Lightning Labs, the startup spearheading development of the lnd Lightning Network client, today announced a $10 million Series A funding round, led by Craft Ventures. Accompanying the announcement, Lightning Labs also released its Lightning Loop service in beta, marking the company’s first commercial service to help resolve Lightning liquidity bottlenecks.
“I think this funding round is another confirmation that the Lightning Network is getting real,” Lightning Labs Co-Founder and CEO Elizabeth Stark told Bitcoin Magazine. “Our first lnd beta was released less than two years ago, and by now a whole new crop of startups that didn’t even exist yet is building on top of the infrastructure that we provide.”
Since lnd was the first Lightning implementation released in beta in March 2018, Lightning Network growth has exploded. Publicly available data reveals that Bitcoin’s overlay network for fast and cheap payments today consists of over 11,000 nodes, sharing almost 36,000 payment channels, together holding more than 870 Bitcoin (worth about $8 million at the time of writing). Estimates suggest that private channels add between 35 to 40 percent to these numbers.
One remaining challenge on the Lightning Network is channel liquidity. In contrast to regular, on-chain Bitcoin payments, Lightning users can only make or receive payments if they have sufficient funds locked up on the right side of their payment channels. If a user (say, a merchant) mostly receives payments, funds in his channels can quickly accumulate on his end — making him unable to receive more payments through his existing channels. Vice versa, a user that mostly sends payments can find his side of the channels depleted, as all funds accumulate on the opposite end.
Lightning Loop lets users trustlessly rebalance their channels through on-chain payments to and from Lightning Labs. To get more inbound liquidity (needed to receive Lightning payments), they can “Loop Out,” paying Lightning Labs over the Lightning Network to receive an on-chain transaction in return. To get more outbound liquidity (needed to send Lightning payments), they can “Loop In,” paying Lightning Labs on-chain and receiving a Lightning payment in return.
“Lightning Loop is a scalable commercial submarine-swap service,” Lightning Labs Co-Founder and CTO Olaoluwa “Laolu” Osuntokun summarized. “If you visualize it, the user makes a loop with themselves, crossing the on-chain and off-chain boundaries.”
Leveraging Lightning Loop, users can keep their existing channels open indefinitely, instead of having to close and open channels each time they need to rebalance liquidity. This offers more block-space efficiency, lower fees and more Lightning Network stability as channels are more reliable, benefiting payment routing.
On top of that, Lightning Loop can also be used to make or receive on-chain payments indirectly from a Lightning channel. If someone, for example, wants to deposit Bitcoin into an exchange that only accepts on-chain transactions, funds can be sent to the exchange through a Loop Out. Conversely, to withdraw from the exchange, on-chain funds can be converted easily into a Lightning channel through Loop In.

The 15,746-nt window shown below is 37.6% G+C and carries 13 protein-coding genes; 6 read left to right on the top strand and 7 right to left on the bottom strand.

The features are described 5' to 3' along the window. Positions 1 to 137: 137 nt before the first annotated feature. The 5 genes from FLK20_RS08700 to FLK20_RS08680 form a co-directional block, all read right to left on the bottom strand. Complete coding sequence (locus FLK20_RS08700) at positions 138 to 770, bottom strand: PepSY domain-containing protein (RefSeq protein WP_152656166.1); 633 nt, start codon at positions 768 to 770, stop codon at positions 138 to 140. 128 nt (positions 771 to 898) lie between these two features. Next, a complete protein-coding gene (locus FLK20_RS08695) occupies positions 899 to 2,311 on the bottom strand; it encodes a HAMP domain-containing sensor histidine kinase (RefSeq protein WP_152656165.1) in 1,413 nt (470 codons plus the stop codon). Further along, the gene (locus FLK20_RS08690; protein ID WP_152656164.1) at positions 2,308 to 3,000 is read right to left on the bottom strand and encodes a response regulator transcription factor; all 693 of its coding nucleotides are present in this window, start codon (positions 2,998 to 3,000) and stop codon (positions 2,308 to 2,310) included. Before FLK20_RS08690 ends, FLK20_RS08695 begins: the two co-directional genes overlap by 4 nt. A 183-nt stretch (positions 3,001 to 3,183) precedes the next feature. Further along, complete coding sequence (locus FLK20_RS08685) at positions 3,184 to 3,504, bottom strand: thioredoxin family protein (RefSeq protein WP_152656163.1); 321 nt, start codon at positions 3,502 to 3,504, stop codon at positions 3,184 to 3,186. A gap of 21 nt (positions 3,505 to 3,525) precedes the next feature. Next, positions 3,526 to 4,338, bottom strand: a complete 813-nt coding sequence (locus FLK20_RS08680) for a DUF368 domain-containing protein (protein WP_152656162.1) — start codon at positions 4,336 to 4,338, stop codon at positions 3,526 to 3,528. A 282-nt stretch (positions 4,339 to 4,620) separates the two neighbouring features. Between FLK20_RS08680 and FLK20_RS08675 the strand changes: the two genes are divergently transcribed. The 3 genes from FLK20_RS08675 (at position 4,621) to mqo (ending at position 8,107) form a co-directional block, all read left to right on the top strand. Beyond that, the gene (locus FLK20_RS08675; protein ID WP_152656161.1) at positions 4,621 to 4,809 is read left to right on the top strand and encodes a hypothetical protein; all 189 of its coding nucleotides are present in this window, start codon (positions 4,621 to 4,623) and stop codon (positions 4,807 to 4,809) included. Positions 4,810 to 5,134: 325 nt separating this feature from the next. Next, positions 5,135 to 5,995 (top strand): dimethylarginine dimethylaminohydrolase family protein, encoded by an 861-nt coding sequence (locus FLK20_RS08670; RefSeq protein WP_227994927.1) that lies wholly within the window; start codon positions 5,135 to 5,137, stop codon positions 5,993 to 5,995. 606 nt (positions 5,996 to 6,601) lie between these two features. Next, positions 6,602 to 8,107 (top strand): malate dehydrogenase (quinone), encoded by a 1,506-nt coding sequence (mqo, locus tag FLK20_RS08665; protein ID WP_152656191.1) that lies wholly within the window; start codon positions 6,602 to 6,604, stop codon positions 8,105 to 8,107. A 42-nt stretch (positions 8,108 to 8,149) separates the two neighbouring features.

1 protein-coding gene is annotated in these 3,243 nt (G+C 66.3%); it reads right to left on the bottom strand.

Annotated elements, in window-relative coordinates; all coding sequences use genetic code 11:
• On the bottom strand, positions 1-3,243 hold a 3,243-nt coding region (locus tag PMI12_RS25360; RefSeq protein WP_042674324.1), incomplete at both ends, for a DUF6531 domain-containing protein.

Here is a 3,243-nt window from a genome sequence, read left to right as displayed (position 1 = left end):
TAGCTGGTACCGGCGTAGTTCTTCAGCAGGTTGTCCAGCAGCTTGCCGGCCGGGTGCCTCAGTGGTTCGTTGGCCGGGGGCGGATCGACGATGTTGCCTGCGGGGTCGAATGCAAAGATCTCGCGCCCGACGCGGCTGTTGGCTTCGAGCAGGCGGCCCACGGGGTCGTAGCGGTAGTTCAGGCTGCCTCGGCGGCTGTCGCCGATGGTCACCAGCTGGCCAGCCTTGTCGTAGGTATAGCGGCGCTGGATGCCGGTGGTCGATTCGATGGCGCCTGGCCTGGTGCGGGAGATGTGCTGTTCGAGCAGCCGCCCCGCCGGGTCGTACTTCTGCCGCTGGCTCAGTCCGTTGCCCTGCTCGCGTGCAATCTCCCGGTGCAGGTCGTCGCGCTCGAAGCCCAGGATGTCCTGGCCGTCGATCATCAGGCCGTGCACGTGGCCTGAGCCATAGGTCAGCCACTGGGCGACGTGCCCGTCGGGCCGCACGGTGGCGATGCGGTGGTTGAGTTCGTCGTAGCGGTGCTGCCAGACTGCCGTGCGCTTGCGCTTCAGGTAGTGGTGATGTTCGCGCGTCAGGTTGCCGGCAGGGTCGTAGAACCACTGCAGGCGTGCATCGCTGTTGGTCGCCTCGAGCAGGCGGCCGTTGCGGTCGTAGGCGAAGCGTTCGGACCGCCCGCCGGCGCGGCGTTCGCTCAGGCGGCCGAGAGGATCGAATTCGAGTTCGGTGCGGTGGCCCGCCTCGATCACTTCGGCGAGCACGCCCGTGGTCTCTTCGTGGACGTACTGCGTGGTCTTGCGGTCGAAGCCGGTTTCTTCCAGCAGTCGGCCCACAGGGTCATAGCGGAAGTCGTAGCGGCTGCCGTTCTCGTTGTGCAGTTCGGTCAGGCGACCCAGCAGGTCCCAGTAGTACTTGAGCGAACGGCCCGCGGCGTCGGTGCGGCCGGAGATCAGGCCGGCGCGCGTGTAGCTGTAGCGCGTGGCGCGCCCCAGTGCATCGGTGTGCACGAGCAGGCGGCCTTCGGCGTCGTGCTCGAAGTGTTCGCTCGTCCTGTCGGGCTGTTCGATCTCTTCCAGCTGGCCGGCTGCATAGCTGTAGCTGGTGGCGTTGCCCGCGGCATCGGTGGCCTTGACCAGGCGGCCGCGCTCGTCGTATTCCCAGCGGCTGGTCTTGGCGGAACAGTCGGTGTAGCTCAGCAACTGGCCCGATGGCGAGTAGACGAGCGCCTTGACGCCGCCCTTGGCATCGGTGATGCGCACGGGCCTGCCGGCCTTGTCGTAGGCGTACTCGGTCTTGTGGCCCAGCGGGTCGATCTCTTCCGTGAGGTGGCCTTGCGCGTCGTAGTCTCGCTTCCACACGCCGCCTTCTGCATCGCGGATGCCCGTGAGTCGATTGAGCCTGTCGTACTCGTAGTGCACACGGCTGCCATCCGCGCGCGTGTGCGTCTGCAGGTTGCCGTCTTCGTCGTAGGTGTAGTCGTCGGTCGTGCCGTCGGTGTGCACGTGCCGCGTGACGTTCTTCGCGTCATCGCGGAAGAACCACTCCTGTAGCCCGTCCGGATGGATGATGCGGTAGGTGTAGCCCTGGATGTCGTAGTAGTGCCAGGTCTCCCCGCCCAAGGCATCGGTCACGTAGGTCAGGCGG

Lightning Loop has been in alpha since March 2019 and June 2019 for Loop Out and Loop In, respectively. Developers have been experimenting with it since then, and some companies have already started building products on top of the service. With the beta release, Lightning Labs is now opening up Lightning Loop for wider use. This, for example, also means that the initial amount limits are lifted to match the Lightning protocol’s existing limit of 0.04 BTC.
“Another big advantage is that with our latest lnd release, you can combine Lightning Loop with multi-path payments: a user can top off, or make more space for receiving in several channels at the same time, at the cost of only a single on-chain output,” Osuntokun said. “We also offer discounts for users if they want to wait a bit longer for their swaps, so we can batch them together in one on-chain transaction to minimize fees.”
Lightning Loop is Lightning Labs’ first commercial product; the company charges upward from a 0.05 percent fee for each Loop, with the exact amount depending on the size of the payment and some other factors.
Lighting Labs’ Series A
Lightning Labs was one of the first startups to start implementing the Lightning Network protocol in 2015. Today, the lnd implementation it spearheads is generally considered one of three major Lightning implementations, the other two being ACINQ’s Eclair and Blockstream’s c-lightning. The company had already raised a little over $3 million in venture funding from investors including Twitter and Square CEO Jack Dorsey, former PayPal COO David Sacks, Litecoin Creator Charlie Lee and former BitGo CTO Ben Davenport.
Now, Lightning Labs has announced a $10 million…